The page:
Jan 18, 2017 08:53 PM EST

Trump Wins: GM Pledges $1 Billion U.S. Investment

General Motors followed in the footsteps of other carmakers who folded after President-elect Donald Trump's criticism. The actions of the carmakers after Trump's rebukes display the power that the United States president wields when it comes to business decisions and the U.S. economy.

CNBC reported that GM promised to add and retain 1,500 jobs in the U.S. The addition reflects the carmakers willingness to contribute to the Trump's effort to boost the labor market and cooperate with the new administration.

Trump has been criticizing manufacturers, particularly carmakers that have previously disclosed plans to expand their businesses in other countries outside of the U.S. such as Mexico. The president-elect supports protectionist ideas when it comes to the U.S. economy and trade.

GM has boasted that it is planning to invest $1 billion in the U.S. As with Ford and Fiat Chrysler, GM said that the investment was already on the table, denying that Trump's criticism has something to do with the business decision.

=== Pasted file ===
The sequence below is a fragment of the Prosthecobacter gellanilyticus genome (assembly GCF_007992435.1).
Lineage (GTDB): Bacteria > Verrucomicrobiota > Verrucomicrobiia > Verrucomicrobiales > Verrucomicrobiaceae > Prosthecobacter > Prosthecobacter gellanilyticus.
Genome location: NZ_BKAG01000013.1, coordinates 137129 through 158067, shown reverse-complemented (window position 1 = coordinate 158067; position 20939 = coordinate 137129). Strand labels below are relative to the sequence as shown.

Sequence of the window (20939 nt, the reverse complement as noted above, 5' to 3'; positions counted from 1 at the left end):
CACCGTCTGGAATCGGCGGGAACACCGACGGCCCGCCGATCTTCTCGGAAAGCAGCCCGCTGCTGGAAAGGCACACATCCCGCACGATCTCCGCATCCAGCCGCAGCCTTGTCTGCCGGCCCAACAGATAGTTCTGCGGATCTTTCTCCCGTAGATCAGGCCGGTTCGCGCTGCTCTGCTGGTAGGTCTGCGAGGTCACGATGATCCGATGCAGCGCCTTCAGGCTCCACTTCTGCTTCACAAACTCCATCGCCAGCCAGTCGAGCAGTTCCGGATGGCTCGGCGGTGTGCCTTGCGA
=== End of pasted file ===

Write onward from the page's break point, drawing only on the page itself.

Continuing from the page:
CNET reported that another foreign carmaker that has announced an investment in the U.S. is Hyundai. The Korean carmaker promised that its investment in the U.S. will balloon by more than 50% than originally planned.

GM's investments will cover new vehicles, technology and certain car parts that will be created and manufactured in the U.S. The news comes after Trump threatened foreign carmakers with 35% import tax should they sell cars in the U.S. that are manufactured in a different country.

Aside from the 1,500 jobs that will be added and retained in the country, GM also boasted that it will create about 5,000 jobs in a span of years. It is not clear what the impact will be on other countries of the decisions to invest more in the U.S. Following Trump's bullying, manufacturers may be forced to pull back investments in other country just to be on good terms with the president-elect.

Jobs & Hire previously reported that Trump praised Ford and Fiat Chrysler after the carmakers decided to invest more in the U.S.

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